Aside: As usual, the whole fruit is better for you than the juice alone. Pomegranate seeds provide most of the antioxidents and the fiber. But don’t feel compelled to eat the rind!

Honestly, I don’t have any idea how I’m going to incorporate these delicious dried nibs into backpacking food, but I did make a scrumptious at-home treat by mixing a few tablespoons into some raw almond butter & honey. Candy! Just as good as the “fudge” I’d made a few days earlier with raw pumpkin seed butter, Dagoba cocoa and backyard honey. I’m thinking that recipe might work for backpacking, especially if I put it in one of those squeeze tubes. (Those 2 weeks ranting about sugar must have activated my sweet tooth. Hmm.)


For backpackers who have hot breakfast cereal, dried pom nibs would be great in oatmeal, cream of wheat or rice porridge, I bet. Maybe I’ll just drop a spoonful into my morning tea and eat ’em with a spoon once I get to the bottom. Or make some kind of savory pom cracker …

I did try a zucchini nut cracker on the dehydrator, too, but it had too much fat, even for me, and didn’t seem sturdy enough to go backpacking. I’m going to experiment with it and report back. In the meantime, if you’d like to try the original recipe, you can visit The Sunny Raw Kitchen I like to browse the raw food recipes for easy dehydrator foods. Sometimes they are good for backpacking & sometimes not.

Next time, I promise: the pease porridge recipe for which everyone is awaiting so eagerly. It’s just not as pretty as pomegranates!

*More About That: Anardana powder (ground, dried pomegranate seeds) is used as a spice in Indian cooking to add a sweet/sour flavor. It is also a thickener, I’ve heard. The blog Life Begins @ 30 provides a recipe for using anardana in a potato dish! Too bad I don’t eat potatoes …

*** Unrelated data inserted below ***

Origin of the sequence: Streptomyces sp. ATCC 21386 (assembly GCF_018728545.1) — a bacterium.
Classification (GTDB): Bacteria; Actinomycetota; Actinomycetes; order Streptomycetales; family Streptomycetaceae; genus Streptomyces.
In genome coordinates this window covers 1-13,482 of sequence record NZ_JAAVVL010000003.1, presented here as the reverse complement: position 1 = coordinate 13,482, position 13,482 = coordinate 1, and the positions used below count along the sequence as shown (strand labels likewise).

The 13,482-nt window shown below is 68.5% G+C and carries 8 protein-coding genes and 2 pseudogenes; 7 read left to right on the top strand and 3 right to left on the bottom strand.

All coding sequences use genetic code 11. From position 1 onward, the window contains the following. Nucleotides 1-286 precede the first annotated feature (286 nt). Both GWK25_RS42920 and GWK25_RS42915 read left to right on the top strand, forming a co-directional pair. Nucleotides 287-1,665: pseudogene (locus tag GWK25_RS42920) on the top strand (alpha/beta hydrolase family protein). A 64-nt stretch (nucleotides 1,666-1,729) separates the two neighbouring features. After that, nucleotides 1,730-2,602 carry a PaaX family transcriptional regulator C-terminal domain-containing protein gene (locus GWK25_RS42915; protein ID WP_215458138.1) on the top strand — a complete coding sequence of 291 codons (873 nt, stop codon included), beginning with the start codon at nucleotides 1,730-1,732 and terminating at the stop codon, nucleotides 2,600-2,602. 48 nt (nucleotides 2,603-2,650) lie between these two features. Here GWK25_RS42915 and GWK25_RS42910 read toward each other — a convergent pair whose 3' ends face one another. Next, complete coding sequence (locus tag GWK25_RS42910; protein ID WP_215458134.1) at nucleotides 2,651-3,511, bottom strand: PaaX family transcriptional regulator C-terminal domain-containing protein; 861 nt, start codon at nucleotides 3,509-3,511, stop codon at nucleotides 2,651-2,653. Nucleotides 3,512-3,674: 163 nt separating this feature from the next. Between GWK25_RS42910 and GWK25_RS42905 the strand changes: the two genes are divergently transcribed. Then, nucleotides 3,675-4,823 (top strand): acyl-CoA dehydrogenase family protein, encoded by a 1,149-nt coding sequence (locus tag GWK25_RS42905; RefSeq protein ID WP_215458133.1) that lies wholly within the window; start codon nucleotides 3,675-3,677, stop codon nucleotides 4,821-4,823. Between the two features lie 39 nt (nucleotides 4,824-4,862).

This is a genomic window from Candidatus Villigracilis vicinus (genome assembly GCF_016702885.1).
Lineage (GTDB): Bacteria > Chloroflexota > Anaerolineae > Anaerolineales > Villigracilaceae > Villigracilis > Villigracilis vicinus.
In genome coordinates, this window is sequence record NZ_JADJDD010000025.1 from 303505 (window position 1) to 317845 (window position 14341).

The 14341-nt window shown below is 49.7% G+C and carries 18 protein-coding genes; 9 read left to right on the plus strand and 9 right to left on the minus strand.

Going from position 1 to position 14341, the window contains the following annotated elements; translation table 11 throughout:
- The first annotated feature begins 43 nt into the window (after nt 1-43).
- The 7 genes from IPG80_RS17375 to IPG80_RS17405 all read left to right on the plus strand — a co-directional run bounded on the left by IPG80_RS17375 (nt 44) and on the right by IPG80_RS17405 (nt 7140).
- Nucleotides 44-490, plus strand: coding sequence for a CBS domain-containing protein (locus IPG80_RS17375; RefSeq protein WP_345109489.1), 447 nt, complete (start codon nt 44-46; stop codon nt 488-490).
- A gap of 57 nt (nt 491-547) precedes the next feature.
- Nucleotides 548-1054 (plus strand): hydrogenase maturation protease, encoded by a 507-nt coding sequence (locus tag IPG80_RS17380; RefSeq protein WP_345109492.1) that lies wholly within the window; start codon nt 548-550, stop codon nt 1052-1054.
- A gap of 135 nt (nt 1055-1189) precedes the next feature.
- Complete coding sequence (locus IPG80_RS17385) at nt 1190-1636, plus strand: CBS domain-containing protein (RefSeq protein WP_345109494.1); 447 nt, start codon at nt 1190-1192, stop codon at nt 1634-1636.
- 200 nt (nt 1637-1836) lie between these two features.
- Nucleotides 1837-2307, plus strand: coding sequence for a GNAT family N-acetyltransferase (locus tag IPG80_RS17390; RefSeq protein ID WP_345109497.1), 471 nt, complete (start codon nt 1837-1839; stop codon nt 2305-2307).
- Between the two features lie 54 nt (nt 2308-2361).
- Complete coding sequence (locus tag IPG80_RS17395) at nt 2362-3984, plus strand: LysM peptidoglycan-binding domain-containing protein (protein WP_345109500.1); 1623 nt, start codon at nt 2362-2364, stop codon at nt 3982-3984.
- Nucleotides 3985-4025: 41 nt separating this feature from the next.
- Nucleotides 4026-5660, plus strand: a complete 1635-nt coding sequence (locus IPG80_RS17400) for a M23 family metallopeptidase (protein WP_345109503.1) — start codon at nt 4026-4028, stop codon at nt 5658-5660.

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DodieKakes, aka Ginger Food Bars

Hooray! Managed to gather up all the ingredients, measure & mix ’em & make good notes!

The recipe created 50 cakes @ an average “wet” weight of 1.1 oz (or 33 grams) and a total caloric load of 4,970 calories.

I cut the batter into smallish 2″x2″ squares, ending up with 50 cakes. Three of these, after dehydrating, equaled the standard DodieKake serving of 2.5 oz.

Per standard 2.5 oz serving, here are the Dodie-Kake details (percentages rounded):

  • 314 calories (125.6 calories/oz)
  • 52% carbohydrates @ 43g
  • 40% fat @ 14g
  • 8% protein @ 7g
  • 6g fiber
  • 23g sugar
  • 462g sodium

Here’s the recipe, along with some extra pictures of the process. You can get more details at Red Elephant’s Aug 25 Daily Plate.

Aside: I toast most of the seeds & grains before putting into the mix because I prefer that taste & texture. They’d be fine raw. Another option would be to buy roasted pumpkin seeds, sesame seeds, etc. This recipe does adapt well, so feel free to experiment with a variety of nuts, seeds, grains, sweeteners & dried fruits.
For grating, I used the 6×6 attachment on my Cuisinart food processor. I also used the food processor to mix up the wet ingredients, as you’ll see in the photo.

DodieKake Recipe
DRY: mix together in big bowl

1 C pepitas
2 C raisins
1 C quinoa flakes
0.25 C whole flax seeds
0.25 C sesame seeds
0.25 C quinoa/millet grain
1 C puffed millet
2 large carrots, grated
1 medium apple, grated
2 oz fresh ginger, grated
2 Tbs turmeric

WET: put in food processor


0.5 C almond butter
0.5 C almond meal
1 C hummus mix
1 C water
0.5 C honey
1 C dates, pitted
(about 10 huge, juicy, fresh medjool dates)

Working with half of each, MIX wet into dry
Pat out onto cutting board & cut into 25 squares, about 2″x2″ (1.1 wet weight/33g)
Spatula onto parchment paper circles on dehydrator trays
—Alternatively, use an ice cream scoop for “rounds” of 1.6 oz (46g)

Nutritional facts based on a 2.5 oz dehydrated weight per serving.

Dehydrating takes less than 48 hours. I like ’em to be a little chewy, but you can also dry them crispier.

We eat these as a morning snack/breakfast food. On the JMT, I started putting one in my morning tea, letting it soften & eating it with a spoon right from the tea cup.